Mr. Alter passed away at age 85, leaving behind three children and ten grandchildren. When the shiva was over, the family opened the will. In his will, Mr. Alter divided most of his assets equally between his children, but granted significant sums to charity organizations that he had supported regularly during his lifetime.
In addition, he wrote: “I grant the grandchildren $10,000.”
“That was thoughtful of Abba to leave a token amount to the grandchildren,” the oldest son, Yaakov, said to his siblings. “$10,000 for the ten grandchildren means $1,000 each.”
“Grandpa left each of the grandchildren $1,000 in his will,” Yaakov said to son, Reuven.
“Can I see the will?” asked Reuven.
“I guess so,” replied Yaakov. “There’s nothing personal in it.”
Reuven looked at the will. “Excuse me,” he said to his father. “I think that Grandpa meant to leave each of the grandchildren $10,000, not $10,000 all together.”
Yaakov looked at the will again. “Why do you say that?” he asked. “The will does not say to give $10,000 to each grandchild. It says that $10,000 is granted to the grandchildren as a group. Divide the sum among you!”
“It’s true that it doesn’t say ‘each’ grandchild, but it also doesn’t say a ‘total’ of $10,000,” replied Reuven. “The stated sum, $10,000, can be understood for each!”
“I don’t want money to become a source of conflict and litigation between us,” Yaakov said to his son. “Let’s resolve the issue before we go for probate.”
“How do you suggest we do that?” Reuven asked. “You read it your way; I read it my way.”
The family agreed to turn to Rabbi Dayan for guidance. Yaakov, representing the children, and Reuven, representing the grandchildren, met with him. “Is each grandchild entitled to $10,000,” asked Yaakov, “or is $10,000 to be divided among them all?”
“The Torah states: ‘For the sons of Aharon you shall make tunics’ (Shemot 28:40),” replied Rabbi Dayan. “In Talmud Yerushalmi (Yoma 3:6) the sages require two ‘tunics’ for each son, whereas R. Yosi suffices with one tunic for each. Thus, according to the sages, the word ‘tunics’ applies to each one of Aharon’s sons. Similarly, the amount ‘$10,000’ should be applied to each grandchild.”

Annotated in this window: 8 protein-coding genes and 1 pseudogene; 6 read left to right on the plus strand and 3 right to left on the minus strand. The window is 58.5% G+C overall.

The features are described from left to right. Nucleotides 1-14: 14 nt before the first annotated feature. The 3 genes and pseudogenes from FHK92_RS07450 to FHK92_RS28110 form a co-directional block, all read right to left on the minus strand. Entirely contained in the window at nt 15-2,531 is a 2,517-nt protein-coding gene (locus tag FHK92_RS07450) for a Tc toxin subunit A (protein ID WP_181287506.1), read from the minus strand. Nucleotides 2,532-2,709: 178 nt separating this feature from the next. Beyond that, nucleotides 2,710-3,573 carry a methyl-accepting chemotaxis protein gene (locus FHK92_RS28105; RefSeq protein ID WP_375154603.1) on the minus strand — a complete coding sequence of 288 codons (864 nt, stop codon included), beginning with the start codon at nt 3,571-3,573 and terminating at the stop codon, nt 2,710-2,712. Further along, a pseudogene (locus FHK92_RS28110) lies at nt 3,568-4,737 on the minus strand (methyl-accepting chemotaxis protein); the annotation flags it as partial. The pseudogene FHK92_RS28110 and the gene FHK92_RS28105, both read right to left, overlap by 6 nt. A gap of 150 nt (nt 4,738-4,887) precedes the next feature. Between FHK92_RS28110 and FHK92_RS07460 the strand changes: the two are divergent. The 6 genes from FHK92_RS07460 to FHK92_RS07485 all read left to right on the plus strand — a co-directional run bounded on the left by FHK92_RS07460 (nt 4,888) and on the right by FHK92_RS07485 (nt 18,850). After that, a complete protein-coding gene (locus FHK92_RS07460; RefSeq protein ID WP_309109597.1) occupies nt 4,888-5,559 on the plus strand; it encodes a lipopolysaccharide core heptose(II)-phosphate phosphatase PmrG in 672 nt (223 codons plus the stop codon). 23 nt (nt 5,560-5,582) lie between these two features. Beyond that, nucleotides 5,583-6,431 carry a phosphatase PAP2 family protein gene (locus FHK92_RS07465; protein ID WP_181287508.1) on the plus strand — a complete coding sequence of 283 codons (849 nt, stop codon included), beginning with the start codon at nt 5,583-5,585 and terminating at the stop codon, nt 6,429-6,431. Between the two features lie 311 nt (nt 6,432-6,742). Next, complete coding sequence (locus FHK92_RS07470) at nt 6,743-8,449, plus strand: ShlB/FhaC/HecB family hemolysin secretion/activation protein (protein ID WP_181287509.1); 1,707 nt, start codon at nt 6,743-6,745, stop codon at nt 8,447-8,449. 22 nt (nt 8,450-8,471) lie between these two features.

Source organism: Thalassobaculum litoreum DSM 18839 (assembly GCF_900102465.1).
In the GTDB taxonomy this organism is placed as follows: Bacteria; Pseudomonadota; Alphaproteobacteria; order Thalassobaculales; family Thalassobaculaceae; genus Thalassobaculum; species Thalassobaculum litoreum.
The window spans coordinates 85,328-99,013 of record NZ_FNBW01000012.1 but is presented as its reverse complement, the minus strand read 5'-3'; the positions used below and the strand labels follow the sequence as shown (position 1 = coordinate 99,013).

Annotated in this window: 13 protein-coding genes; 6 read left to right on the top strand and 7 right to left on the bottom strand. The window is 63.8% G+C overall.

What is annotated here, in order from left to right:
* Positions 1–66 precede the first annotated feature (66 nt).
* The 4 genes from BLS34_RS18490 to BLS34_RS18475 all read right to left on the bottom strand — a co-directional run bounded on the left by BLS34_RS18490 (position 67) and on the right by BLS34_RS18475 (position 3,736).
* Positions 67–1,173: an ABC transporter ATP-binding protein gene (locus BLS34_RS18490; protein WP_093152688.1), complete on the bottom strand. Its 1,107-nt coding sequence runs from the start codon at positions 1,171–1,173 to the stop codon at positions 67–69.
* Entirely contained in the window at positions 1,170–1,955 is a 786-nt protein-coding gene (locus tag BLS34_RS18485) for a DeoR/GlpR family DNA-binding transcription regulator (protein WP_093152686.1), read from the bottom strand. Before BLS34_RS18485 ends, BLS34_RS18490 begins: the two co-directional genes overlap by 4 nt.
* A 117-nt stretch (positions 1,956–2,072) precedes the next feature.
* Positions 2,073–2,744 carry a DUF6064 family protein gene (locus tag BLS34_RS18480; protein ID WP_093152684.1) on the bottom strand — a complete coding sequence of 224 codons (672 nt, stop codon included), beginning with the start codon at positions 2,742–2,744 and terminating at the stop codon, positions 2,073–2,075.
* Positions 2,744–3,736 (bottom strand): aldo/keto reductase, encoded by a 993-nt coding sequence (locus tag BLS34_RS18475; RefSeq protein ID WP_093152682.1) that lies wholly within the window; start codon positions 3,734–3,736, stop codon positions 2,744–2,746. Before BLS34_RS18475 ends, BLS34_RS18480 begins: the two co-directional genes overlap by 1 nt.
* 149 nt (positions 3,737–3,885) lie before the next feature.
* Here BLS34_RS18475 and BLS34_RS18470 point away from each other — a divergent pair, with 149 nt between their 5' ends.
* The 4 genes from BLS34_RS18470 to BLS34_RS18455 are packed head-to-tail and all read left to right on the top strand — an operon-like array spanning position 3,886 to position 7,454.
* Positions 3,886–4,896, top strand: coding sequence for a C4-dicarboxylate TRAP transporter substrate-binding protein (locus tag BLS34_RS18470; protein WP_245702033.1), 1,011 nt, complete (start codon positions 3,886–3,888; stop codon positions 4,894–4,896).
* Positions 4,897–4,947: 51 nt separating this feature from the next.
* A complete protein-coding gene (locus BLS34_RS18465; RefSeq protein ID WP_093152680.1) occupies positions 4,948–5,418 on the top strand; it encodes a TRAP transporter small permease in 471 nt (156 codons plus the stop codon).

“However, the obligation of matanos la’evyonim, Purim ‘gifts’ to the poor, indicates otherwise,” continued Rabbi Dayan. “The Gemara (Megillah 7a) interprets this phrase to mean a total of two gifts, one each to two needy people. Thus, it seems that the word ‘matanos‘ applies to the entire group, and, similarly, the $10,000.”
“How can we resolve this contradiction?” asked Yaakov.
“Some explain that multiple items to one person remain a single gift, so that the verse in the Megillah cannot mean two ‘gifts’ to each,” replied Rabbi Dayan. “Alternatively, Pri Chadash (O.C. 694) differentiates based on the word order. The leading word sets the tone. Thus, each of Aharon’s ‘sons’ is entitled to two tunics, whereas two ‘gifts’ suffice for the mitzvah of matanos la’evyonim. Thus, the language of the will – ‘I grant the grandchildren…’ would indicate $10,000 to each.”
“However, others write that the Talmud Bavli rules like R. Yosi, that ‘tunics’ applies to all the sons,” continued Rabbi Dayan. “Thus, $10,000 is the total for all the grandchildren.” (Turei Even, Megillah 7b; Sho’el Umaishiv vol. I, 3:105)
“Can we infer from the Torah’s language to the language of a will nowadays?” asked Reuven.
“The language of the Torah, of Chazal, and of people nowadays can be different. Regardless, since the intention here is unclear,” concluded Rabbi Dayan, “we resort to the rule, yad ba’al hashtar al hatachtona, the plaintiff claiming based on the document has the weaker hand and burden of proof. Therefore, the grandchildren are entitled only to a total of $10,000, to be divided among them.” (C.M. 42:7; Yabia Omer C.M. 8:5)